Irene Nemirovsky: Suite française, novel (2004) (charity shop, for a pound sterling), of which was made a film, a suite of two posthumous novels for the French author, (Jewish-Ukrainian origin) on life in France after June 1940 and in a suburb of Paris in the first months of the German occupation. She died at Auschwitz in 1942. It is a sharp criticism of French society. It is worth reading for the beautiful analysis of moments of crisis revealing the true human nature, a theme has been successfully resumed in the series A French Village. It is sometimes unwisely interrupted by rather boring descriptions of nature, inspired in this (according to The Guardian) by Chekhov and Turgenev. I found the effect missed, but obviously, it only concerns me.
J. R. Prynne: Poems (2015), a reissue, revised, and augmented version of his previous books (ordered from my bookseller for $ 60NZ). At eighty years old, Prynne is considered one of the great poets of his generation in Britain. I usually find it a bit difficult to read poetry in English (because it is so much more governed by prosody). It is the title of one of his books, “Kitchen poems,” which first attracted me. Then I began to read his poetry in a fluid manner, which is strange, for he is often reproached with being hermetic. He has opened up beautiful ways of exploring poetry. It is almost seven hundred pages of poetry, which I see as a Bible rather than as a book to be finished. Many hours of fun in front of me.
Lionel Shriever: The Mandibles (2015). E-book ($ 18.75NZ). The starting point is 2029, while Florence’s family can afford to take one single not really warm shower a week. The president is confiscating the savings bonds and the gold of the citizens. But this is just the beginning. Everything goes from bad to worse from that moment on. I thought the topic was interesting: money and inheritance, the aging of the population, all topical subjects, and I had previously found her criticism of the health system in the US, worth reading. But the characters of this family are not convincing at all and although Shriever understands her subject well and has undoubtedly done research on economics, she has not managed to make it interesting through credible characters. She often regurgitates her discoveries through the voice of a fourteen year old teenager who seems to have understood everything. I started skipping passages after fifty pages. I nonetheless am forced to admit that this has been enough to make me reflect more on the concept of frugality. I pride myself (not aloud, but still) on living frugally, but I realise how relative the concept is. To meditate, therefore, under a hot shower!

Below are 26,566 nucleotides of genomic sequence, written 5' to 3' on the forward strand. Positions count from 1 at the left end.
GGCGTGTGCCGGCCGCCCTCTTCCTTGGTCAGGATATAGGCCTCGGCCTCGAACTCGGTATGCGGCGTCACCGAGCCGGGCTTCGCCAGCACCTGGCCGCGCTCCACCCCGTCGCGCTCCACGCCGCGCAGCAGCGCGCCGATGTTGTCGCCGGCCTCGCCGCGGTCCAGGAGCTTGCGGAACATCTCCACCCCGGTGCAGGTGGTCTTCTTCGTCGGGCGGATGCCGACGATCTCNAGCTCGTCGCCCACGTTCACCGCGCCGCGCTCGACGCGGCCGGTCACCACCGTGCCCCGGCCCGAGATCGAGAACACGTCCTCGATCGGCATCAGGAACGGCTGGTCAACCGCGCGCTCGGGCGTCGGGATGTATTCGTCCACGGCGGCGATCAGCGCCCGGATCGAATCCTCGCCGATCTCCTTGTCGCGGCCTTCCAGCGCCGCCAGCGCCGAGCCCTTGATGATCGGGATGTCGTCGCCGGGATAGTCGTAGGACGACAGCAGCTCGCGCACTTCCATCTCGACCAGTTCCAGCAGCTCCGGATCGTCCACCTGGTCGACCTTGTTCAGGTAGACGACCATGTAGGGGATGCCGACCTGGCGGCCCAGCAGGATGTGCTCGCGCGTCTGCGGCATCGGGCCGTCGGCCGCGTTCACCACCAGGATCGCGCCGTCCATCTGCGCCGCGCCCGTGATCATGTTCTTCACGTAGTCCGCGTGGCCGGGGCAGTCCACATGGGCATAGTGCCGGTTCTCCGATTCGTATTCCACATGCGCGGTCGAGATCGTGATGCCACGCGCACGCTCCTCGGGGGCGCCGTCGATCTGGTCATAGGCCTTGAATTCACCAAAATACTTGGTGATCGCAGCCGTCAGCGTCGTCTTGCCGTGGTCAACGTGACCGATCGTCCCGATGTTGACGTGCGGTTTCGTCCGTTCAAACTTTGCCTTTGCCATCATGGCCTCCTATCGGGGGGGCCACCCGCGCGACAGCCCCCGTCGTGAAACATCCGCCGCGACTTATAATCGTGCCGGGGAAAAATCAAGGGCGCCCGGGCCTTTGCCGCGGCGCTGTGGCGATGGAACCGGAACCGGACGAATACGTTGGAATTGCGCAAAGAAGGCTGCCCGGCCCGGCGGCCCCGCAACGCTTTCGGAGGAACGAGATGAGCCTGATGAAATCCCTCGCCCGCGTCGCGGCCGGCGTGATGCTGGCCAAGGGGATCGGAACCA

Fay Weldon: Auto da Fay (2002). E-book, $ 15NZ (because absent from the library). The autobiography of the author, her childhood in New Zealand during the war, her return to Britain, right after the war, her first two marriages, until she published her first book. She’s had a very interesting and busy life. I love her sense of humour and drama around the many twists of her life, the personality of her family’s characters, the need she does not seem to have to settle her accounts. In fact, her life reads like a novel and throws a new and interesting light on some of her books. I can not wait to read the rest.